Artificial Intelligence drives intelligent cars
The number of autonomous cars and algorithms being tested on the road increases yearly. Accurate perception of driving environment requires an enormous amount of data to be captured and carefully annotated.
AI learns to recognize the surroundings, detecting vehicles and objects, roads, lanes, road signs, traffic lights and other potential real-time hazards. Deep neural network algorithms enable autonomous cars to drive better than human-driven cars, achieving safer and more effective transportation.
Keymakr specializes in image and video data annotation for automotive industry. That includes:
- 3D cuboid annotation for dimension detection
- Semantic segmentation for object classification
- Polyline annotation for lane detection
- Bounding boxes for object detection
- Polygon for irregular shapes detection
- Image and video labeling for vehicle type detection
Best performing AI starts with accurately annotated data. We offer training visuals for self-driving cars, as well as custom image annotation solutions for autonomous vehicles and other AI-backed transportation systems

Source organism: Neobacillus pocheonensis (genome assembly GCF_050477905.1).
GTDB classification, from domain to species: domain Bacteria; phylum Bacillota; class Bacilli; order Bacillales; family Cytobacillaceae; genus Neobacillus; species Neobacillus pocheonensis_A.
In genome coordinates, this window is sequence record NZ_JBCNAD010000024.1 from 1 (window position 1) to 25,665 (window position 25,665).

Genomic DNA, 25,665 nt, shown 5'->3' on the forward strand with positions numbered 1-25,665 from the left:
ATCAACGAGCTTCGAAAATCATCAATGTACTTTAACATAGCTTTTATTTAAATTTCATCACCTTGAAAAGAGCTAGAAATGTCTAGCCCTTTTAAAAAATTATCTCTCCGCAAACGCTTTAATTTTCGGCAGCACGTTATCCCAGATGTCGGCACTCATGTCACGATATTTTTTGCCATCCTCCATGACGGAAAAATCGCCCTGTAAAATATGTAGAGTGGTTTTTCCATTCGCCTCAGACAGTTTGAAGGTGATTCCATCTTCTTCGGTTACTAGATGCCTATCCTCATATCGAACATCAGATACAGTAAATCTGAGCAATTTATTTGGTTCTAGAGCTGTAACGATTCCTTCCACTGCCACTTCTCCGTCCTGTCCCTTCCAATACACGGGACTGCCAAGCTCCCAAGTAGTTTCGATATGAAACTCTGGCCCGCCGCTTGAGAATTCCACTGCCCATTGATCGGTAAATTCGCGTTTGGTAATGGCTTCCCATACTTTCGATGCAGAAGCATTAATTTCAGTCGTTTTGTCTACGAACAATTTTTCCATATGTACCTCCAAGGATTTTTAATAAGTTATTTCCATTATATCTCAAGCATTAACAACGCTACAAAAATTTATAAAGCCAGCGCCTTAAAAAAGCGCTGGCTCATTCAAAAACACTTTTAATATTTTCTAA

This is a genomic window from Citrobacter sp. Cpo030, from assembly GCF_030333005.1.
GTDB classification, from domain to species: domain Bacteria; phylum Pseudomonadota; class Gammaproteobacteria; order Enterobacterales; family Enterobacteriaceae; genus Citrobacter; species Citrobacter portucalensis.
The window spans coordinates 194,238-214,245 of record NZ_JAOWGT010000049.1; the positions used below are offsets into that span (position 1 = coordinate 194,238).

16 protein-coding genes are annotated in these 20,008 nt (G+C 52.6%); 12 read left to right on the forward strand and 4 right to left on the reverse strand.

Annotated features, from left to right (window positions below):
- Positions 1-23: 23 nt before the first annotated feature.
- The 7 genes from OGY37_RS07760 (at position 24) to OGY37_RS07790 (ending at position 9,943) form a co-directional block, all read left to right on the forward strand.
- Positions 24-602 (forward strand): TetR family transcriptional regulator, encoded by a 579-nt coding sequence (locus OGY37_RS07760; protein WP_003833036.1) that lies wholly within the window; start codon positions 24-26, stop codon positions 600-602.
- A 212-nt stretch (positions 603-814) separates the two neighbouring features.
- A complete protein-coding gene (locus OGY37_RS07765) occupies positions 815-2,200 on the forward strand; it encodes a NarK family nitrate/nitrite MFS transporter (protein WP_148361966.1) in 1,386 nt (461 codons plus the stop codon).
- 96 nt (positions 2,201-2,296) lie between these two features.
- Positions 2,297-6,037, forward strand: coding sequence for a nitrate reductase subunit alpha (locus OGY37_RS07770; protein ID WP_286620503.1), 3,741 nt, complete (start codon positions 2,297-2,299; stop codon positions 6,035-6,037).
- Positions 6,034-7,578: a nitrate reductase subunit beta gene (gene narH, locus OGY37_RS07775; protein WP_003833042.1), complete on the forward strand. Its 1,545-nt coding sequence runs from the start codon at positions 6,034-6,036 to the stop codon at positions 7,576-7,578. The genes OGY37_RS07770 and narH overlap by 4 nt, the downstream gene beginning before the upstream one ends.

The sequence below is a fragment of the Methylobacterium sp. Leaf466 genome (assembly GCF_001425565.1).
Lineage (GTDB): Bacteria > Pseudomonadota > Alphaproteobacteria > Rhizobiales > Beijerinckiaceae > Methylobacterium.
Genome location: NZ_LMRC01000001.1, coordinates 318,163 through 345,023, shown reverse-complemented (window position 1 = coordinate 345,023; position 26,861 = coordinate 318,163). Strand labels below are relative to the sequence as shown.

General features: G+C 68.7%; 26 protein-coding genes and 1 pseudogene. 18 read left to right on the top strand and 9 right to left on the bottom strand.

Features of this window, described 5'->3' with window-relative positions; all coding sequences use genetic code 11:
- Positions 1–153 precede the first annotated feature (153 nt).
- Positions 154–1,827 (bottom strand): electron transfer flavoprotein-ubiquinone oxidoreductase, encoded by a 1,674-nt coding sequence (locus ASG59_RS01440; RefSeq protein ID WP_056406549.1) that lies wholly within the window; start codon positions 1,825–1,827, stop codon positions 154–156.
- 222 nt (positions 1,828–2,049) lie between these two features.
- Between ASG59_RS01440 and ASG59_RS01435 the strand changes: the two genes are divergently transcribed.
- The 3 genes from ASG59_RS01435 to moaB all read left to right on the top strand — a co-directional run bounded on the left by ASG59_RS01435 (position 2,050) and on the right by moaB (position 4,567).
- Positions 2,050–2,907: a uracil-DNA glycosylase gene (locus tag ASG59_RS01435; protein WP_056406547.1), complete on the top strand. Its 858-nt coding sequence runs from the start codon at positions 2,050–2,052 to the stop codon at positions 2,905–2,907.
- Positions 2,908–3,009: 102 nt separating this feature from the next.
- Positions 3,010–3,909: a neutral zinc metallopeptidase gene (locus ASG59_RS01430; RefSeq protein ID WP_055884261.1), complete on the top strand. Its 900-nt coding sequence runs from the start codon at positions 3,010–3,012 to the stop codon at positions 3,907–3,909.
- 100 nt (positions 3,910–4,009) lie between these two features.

A fully-functioning and safe autonomous vehicle must be competent in a wide range of machine learning processes before it can be trusted to drive on its own. From processing visual data in real time to safely coordinating with other vehicles via IoT, the need for AI is essential. Self-driving cars could not do any of this without a huge volume of different types of training data, created and tagged for specific purposes.
We believe that truly safe roadworthy intelligent cars will hit the market in the nearest future. And we mastered the creation of training data for self-driving cars
Now even those who prefer to be in control of a vehicle or just love to drive and are not yet ready to give up the steering wheel, would still appreciate some non-intrusionary level of assistance. Most car manufacturers these days offer lane assist and adaptive (dynamic) cruise control bound to become default features soon enough. Mitigating driver error and giving distance warning and helping to stay in lane could save numerous lives.